Tips, Tricks and Tactics: Eating Your Way to Points and Miles

First thing, I’m a real hardcore food snob (and T is getting there). So hardcore, I would rather eat Zippy’s or Jack in the Box or home lunch for 364 days just so I can go to a super awesome place on day 365. There, I admit it. Now the healing can begin (by sending me to Japan)!

Prelude aside, let me introduce you to Carval Cafe, located at Waterfront Plaza (née Restaurant Row). It’s convenient for me at lunch and they serve a decent plate lunch — maybe 2 or 3 notches above your regular one.

The reason I keep going back, however, is not necessarily the food, but their deep and abiding commitment to giving me points and miles. You see, Carval Cafe is enrolled in three separate loyalty rewards programs and you can earn on each one with every purchase!

  • Rewards Network is probably the most established restaurant loyalty program out there. They have relationships with Alaska, American, Delta, JetBlue, Southwest, Spirit, United, Hilton, IHG, and other programs like Plenti, Upromise and Total Rewards. You sign up for a specific program (United Airlines, for instance), enroll your credit card(s), and for every dollar you spend at a participating restaurant you earn 1-5 airline miles, 1-8 hotel points, etc. There’s generally a sign-up bonus and you have to commit to receiving marketing emails to earn the bigger values.
  • Mogl is a newer entrant to the restaurant loyalty game, and they have relationships with only two airlines: Virgin America and Hawaiian. Their system is very similar, except they offer a cash-back option as well as airline miles, and participating restaurants have a little more flexibility in their marketing campaigns. In Hawaii, expect 7% value back for your purchase at participating restaurants, and for every dollar you earn, you can exchange it for 40 Hawaiian miles or 30 Virgin America miles. Also, if your Hawaiian Airlines credit card is enrolled, you can earn 100 additional bonus miles each month that card is used at any participating restaurant.
  • FiveStars is a smart phone app-based loyalty program that awards you points towards free food and other stuff. You earn one point for every dollar spent. Participating stores choose what they will give you in exchange for your points. For instance, Carval Cafe will give you a Caesar salad for 75 points; a Loco Moco for 100; garlic short ribs for 150; and, an ahi tombo club sandwich for 200. Your best value here is the Loco Moco — $10.95 for 100 points, or about $0.1095/point.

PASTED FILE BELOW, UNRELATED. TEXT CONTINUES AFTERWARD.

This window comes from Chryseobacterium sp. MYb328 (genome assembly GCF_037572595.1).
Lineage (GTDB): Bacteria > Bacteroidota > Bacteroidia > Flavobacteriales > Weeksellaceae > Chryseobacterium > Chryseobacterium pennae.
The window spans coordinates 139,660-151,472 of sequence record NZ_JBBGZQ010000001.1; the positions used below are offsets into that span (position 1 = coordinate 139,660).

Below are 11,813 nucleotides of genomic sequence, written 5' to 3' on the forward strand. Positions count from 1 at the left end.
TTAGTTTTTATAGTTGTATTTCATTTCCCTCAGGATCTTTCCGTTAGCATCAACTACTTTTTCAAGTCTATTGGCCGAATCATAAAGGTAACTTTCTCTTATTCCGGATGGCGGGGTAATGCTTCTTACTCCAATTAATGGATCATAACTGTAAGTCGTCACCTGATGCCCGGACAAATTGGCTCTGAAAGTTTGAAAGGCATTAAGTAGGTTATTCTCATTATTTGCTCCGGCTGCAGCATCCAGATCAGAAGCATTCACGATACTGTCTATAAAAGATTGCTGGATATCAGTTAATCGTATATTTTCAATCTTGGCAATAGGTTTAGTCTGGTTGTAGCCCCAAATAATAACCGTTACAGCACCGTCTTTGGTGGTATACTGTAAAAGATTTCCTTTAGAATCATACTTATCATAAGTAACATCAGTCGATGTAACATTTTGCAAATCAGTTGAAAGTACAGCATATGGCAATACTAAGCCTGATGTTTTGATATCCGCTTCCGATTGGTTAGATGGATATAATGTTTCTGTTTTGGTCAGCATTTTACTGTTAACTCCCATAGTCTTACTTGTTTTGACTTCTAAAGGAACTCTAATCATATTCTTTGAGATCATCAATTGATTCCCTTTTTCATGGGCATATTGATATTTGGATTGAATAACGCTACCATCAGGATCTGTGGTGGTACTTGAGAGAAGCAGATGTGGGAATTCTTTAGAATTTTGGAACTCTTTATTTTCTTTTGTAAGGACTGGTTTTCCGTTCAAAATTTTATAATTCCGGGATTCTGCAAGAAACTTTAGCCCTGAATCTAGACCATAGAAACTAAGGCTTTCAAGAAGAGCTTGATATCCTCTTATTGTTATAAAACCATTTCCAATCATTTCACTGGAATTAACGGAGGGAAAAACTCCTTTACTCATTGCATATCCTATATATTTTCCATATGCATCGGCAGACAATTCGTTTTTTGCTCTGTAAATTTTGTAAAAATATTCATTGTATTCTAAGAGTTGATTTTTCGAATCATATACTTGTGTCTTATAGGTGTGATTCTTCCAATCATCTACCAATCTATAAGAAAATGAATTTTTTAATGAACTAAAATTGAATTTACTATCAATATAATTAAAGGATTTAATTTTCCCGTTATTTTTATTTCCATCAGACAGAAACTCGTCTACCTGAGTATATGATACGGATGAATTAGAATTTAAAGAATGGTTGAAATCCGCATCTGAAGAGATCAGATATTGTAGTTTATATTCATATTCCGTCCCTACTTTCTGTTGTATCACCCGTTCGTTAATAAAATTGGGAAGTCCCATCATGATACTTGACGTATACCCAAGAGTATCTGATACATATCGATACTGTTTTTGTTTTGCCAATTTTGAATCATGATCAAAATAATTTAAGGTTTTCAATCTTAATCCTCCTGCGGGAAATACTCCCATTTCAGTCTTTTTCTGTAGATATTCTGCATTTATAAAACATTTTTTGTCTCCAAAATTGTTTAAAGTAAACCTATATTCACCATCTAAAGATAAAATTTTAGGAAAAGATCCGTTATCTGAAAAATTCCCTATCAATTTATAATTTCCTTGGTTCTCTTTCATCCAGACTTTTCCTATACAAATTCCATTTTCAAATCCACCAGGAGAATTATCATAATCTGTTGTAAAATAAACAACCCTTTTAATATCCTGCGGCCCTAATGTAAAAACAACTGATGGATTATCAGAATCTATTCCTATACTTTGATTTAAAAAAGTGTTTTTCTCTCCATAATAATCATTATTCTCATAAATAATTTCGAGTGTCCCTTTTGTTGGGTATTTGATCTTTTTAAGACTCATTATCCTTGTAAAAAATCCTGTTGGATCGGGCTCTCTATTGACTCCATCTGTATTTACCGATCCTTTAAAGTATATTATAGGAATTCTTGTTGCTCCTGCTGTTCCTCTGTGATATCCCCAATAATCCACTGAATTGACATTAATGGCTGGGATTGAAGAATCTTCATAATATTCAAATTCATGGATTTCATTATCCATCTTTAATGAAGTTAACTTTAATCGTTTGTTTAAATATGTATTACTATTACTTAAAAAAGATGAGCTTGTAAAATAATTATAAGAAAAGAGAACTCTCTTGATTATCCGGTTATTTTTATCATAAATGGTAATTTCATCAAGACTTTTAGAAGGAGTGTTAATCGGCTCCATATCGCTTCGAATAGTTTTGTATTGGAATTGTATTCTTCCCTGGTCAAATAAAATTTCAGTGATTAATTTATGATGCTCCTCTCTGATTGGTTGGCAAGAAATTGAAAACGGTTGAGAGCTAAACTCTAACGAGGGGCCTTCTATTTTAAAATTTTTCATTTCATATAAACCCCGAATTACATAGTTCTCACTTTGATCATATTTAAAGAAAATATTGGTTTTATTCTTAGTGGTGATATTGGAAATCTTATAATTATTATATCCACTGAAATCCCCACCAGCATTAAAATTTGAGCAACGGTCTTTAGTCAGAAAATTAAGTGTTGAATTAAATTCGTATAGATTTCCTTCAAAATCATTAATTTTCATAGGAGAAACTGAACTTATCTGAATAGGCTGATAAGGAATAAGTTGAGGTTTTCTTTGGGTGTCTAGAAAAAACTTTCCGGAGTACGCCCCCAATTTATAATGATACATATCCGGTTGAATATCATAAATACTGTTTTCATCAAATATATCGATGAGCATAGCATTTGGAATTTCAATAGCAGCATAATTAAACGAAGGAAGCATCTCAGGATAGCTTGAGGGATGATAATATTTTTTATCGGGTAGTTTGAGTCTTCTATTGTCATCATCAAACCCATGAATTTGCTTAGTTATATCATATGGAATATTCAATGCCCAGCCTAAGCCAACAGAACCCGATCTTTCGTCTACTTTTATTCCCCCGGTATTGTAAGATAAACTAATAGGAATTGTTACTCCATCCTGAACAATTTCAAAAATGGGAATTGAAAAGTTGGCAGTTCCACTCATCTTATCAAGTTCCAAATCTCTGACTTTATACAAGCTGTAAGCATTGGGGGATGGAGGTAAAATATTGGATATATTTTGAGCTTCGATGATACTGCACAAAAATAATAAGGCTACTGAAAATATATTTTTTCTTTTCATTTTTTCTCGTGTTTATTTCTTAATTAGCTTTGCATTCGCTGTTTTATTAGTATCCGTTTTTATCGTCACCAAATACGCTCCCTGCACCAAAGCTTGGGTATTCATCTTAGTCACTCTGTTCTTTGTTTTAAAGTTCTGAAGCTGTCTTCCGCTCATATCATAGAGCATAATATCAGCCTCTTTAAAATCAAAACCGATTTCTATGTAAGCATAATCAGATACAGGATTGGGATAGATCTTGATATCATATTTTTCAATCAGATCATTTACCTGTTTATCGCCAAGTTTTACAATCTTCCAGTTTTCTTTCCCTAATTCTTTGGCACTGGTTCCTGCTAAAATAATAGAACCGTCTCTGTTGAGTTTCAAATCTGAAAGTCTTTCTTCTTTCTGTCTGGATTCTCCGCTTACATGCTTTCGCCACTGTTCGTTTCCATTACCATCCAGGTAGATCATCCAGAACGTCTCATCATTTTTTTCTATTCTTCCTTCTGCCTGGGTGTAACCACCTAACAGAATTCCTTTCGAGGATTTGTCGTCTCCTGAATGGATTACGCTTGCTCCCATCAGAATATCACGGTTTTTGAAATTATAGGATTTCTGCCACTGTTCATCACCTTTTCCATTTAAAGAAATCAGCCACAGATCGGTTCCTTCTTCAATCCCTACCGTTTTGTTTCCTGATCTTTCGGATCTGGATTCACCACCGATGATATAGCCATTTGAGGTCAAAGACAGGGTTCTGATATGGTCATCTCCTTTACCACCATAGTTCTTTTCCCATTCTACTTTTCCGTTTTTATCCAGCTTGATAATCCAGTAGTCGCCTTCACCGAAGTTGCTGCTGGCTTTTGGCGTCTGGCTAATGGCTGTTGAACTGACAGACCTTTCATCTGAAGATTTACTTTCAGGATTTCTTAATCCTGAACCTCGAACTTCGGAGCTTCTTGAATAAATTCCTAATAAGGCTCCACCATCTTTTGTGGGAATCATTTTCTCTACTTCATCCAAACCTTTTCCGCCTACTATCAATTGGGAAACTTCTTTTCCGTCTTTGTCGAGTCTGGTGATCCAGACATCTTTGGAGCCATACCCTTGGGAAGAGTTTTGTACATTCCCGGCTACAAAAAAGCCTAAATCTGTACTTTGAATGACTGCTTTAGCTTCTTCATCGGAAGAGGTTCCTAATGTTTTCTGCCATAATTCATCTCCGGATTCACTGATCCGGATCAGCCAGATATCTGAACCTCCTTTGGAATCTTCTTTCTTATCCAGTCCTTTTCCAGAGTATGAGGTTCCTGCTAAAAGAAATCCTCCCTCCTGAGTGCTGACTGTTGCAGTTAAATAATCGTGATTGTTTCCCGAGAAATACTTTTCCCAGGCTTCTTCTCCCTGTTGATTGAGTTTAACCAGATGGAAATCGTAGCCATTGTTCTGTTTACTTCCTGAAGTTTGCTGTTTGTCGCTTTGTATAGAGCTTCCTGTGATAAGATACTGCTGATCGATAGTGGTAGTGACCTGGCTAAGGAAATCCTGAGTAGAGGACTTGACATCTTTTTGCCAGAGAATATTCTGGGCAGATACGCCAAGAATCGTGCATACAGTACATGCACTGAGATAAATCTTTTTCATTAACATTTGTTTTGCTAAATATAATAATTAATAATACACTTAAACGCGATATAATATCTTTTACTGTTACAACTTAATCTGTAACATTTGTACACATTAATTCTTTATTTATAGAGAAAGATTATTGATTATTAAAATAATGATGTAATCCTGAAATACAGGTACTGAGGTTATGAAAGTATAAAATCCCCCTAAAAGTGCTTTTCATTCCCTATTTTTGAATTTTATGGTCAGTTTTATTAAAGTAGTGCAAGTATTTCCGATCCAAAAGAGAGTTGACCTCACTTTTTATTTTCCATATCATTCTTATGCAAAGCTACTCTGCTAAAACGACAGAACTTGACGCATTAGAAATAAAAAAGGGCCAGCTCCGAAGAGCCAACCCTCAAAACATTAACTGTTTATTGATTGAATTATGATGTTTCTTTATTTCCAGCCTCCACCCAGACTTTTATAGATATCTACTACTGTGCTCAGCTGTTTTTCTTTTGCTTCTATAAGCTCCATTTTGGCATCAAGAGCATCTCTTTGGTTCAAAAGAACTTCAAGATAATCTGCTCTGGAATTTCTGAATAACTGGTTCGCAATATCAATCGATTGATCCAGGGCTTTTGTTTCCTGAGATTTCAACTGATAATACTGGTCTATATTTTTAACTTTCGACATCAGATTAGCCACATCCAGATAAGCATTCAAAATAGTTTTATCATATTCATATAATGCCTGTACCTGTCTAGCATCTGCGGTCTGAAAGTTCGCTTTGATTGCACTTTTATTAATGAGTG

Now, I’m skipping some specific details about each program, because, hey, go check it out yourself. But I did want to do some calculations on what you can earn with your spend. Let’s say you were enrolled with United in Dining Rewards and Hawaiian with Mogl and FiveStars; you were earning at max potential; and, for the sake of whole numbers, you spent $100 at Carval. For that, you’d earn 500 United miles, 280 HawaiianMiles (plus 100 bonus miles if using a HawaiianMiles credit card), a free Loco Moco, and whatever points/miles/cash you normally earn on your credit card. Assuming you used a 1% cash back card, in dollar value that’s approximately (500 x $0.015) + (280 x $0.012) + $10.95 + (100 x $0.01), or $22.81. That’s almost 23% back on your lunch time meal!

Um, I don’t really want to admit how much I’ve spent at Carval over the past two years or so. But, just by enrolling in these loyalty programs, I’ve earned at least 10,000 American miles, 6,000 United miles, 17,000 Hilton points, 400 Virgin America miles, 200 HawaiianMiles, and 16 Loco Mocos.* And that’s just plain loco.

*Note: Carval just started participating with Mogl and FiveStars last year.

Questions, Comments or Criticisms?